The Lessons of Santa Fe

We Orthodox Christians have a beautiful faith with a beautiful tradition. The entire span of our human experience is seen in splendid glory, from the Blessing of a Newborn Baby on the first day of life, continuing through the sacraments of Holy Baptism, Chrismation, Communion and Confession. We have a glorious wedding service as well as poignant yet beautiful funeral rites. The life of an Orthodox Christian is a life of great beauty, depth and meaning. It’s a life that takes what would have been, transforming it into what was always meant to be.

But perhaps for too long we have made great assumptions that may well be unfounded. When many Orthodox talk about their lives as Orthodox, they often describe it in terms of membership, similar to the ways anyone talks about any organization to which they belong. We speak of our religious affiliation by naming which parish we belong to and from where we hope to have the good standing to qualify for the aforementioned burial rites. Some commonly define their Christian commitment in terms of the frequency of their weekly attendance and their financial support of their parish (sometimes even referring to their stewardship as “dues”). Again, just like people describe their membership in any other club or organization.

While these aspects of our Church life do describe a part of the story of our membership in the Church, I think it’s time we rethink how effectively they do that, and how they actually have little bearing on what it really means to be an Orthodox Christian.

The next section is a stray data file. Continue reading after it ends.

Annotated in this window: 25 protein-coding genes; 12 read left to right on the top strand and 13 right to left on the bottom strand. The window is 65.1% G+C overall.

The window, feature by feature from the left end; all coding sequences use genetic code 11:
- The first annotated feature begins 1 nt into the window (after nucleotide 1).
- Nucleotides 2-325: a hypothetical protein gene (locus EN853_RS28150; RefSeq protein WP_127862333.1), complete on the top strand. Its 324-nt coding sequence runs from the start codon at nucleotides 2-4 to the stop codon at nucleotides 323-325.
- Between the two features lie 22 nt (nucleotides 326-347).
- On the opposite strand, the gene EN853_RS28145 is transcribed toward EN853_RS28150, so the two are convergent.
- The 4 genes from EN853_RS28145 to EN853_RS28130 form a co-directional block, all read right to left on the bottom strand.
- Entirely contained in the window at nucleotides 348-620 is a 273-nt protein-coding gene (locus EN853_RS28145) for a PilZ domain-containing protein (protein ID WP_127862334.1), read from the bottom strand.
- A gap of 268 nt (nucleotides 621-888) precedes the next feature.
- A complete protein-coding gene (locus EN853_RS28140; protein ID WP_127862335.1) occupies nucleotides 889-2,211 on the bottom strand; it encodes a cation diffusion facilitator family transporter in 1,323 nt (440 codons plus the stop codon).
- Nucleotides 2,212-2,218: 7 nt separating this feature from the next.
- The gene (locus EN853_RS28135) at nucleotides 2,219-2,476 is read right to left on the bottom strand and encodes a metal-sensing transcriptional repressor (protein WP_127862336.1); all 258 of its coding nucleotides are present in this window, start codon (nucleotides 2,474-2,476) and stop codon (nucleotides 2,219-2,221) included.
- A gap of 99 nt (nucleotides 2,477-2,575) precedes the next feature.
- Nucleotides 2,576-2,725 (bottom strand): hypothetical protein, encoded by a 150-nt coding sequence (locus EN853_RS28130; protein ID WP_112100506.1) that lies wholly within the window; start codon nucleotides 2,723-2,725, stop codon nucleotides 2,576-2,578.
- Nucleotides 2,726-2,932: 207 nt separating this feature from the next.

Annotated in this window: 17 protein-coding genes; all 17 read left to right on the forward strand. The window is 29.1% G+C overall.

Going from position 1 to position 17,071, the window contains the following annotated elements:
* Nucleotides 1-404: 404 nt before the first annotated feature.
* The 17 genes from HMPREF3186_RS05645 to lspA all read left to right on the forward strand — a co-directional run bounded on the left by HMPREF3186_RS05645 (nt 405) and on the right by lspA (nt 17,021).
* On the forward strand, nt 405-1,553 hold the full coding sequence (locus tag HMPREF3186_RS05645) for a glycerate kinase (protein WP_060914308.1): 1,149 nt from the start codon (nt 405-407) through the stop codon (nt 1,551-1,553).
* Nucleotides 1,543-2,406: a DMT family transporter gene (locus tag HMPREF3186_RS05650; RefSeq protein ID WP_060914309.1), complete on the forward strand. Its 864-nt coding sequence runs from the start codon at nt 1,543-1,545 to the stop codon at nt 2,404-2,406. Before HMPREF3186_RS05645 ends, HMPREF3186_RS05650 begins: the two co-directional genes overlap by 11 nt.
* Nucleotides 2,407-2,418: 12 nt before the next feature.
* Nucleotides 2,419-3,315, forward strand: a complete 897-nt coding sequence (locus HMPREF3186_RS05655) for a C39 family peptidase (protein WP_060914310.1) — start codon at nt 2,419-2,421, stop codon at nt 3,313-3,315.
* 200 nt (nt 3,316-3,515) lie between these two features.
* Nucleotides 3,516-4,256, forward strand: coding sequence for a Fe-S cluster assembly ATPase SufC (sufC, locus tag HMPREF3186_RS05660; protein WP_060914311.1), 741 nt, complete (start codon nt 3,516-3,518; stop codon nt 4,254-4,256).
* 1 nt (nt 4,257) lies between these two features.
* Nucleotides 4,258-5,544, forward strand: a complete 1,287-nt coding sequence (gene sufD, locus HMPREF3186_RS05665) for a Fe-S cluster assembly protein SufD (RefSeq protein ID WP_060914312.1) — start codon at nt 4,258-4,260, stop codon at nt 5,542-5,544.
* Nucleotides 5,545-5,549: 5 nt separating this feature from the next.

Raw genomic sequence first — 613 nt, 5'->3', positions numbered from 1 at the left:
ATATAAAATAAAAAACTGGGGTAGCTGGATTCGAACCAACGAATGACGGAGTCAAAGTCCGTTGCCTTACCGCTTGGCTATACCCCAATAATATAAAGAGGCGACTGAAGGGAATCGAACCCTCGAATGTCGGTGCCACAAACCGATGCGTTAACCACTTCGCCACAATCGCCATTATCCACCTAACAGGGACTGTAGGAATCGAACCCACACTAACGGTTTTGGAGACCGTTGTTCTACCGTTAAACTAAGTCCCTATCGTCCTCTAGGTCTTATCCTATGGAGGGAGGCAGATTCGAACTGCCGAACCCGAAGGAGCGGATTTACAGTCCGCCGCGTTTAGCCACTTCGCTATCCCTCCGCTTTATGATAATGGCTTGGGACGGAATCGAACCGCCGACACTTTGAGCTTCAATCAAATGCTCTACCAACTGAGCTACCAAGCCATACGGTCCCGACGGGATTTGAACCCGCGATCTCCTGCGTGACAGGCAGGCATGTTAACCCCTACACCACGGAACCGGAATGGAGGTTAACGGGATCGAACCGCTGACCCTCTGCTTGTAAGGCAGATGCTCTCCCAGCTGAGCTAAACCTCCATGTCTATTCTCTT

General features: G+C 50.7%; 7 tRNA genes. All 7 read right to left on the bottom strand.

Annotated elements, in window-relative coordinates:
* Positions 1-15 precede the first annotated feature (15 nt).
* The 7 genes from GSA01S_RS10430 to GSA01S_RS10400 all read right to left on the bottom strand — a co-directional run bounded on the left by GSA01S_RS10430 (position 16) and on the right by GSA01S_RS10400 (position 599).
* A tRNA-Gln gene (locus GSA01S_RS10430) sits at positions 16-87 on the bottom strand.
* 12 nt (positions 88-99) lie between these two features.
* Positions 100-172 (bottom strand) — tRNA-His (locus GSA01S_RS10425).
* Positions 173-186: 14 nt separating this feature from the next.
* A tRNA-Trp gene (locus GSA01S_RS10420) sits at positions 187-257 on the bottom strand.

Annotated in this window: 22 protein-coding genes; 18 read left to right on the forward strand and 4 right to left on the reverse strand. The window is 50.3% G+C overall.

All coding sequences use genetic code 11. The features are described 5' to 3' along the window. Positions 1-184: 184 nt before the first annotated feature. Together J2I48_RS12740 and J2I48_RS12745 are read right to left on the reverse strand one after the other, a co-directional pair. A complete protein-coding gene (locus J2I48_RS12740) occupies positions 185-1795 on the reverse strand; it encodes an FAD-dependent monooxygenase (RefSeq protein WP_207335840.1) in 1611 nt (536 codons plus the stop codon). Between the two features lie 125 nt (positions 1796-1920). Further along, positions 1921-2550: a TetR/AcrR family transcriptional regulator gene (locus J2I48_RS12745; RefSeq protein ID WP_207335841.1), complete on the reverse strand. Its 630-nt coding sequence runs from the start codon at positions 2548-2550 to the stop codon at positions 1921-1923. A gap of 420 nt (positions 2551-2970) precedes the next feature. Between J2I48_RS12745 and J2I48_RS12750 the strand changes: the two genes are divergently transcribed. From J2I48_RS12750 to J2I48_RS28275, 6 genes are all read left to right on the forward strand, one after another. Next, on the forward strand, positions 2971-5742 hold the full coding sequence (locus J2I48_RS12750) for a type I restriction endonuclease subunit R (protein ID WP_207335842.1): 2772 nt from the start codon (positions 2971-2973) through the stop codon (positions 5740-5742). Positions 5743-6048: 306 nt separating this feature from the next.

This past week, our nation and to some extent the entire world once again felt the shock waves emanating from yet one more mass shooting taking place in an American school, this time in Santa Fe, Texas. Once more, a horrible contrast was drawn between what had been a peaceful and safe place of discovery, learning and growth, now disintegrated into an unimaginable scene of tragic carnage. Again we heard horror in the voices of young people with too few years to be known as “survivors.” We saw the inconsolable sorrow in the faces of grieving parents. And who is it we find this time at the epicenter of this earthquake of human tragedy?

Sadly, this time it was one of “our own.” Dimitrios Pagourtzis was a son of the Church. Baptized and Chrismated into Holy Orthodoxy, he once knew what it was to “taste and see that the Lord is good” as a receiver of the Holy Gifts of Communion. Doubtless, he prayed the Lord’s Prayer–probably in both Greek and English. He kissed icons, processed on Palm Sunday and took “light from the light that is never overtaken by night,” soon thereafter listening as the refrains of “Christ is risen from the dead” filled a dark night, now turned bright with Paschal joy.

But then something happened. Something went wrong. It’s likely that we’ll find that mental illness played a part in what happened, but something more destructive was also going on. Current information tells us he was still “around” but had for some time been drifting from the Church. He danced at the Greek Festival. He attended services with his family once in a while, even while sharing with some that he had given up his faith and adopted atheism. But here is the tragedy that I believe is at the heart of the tragedy that led to the shooting: he was around the Church enough for people to assume he was a “member,” but had for some time ceased to be transformed in the ways the Church ALWAYS transforms Her true members.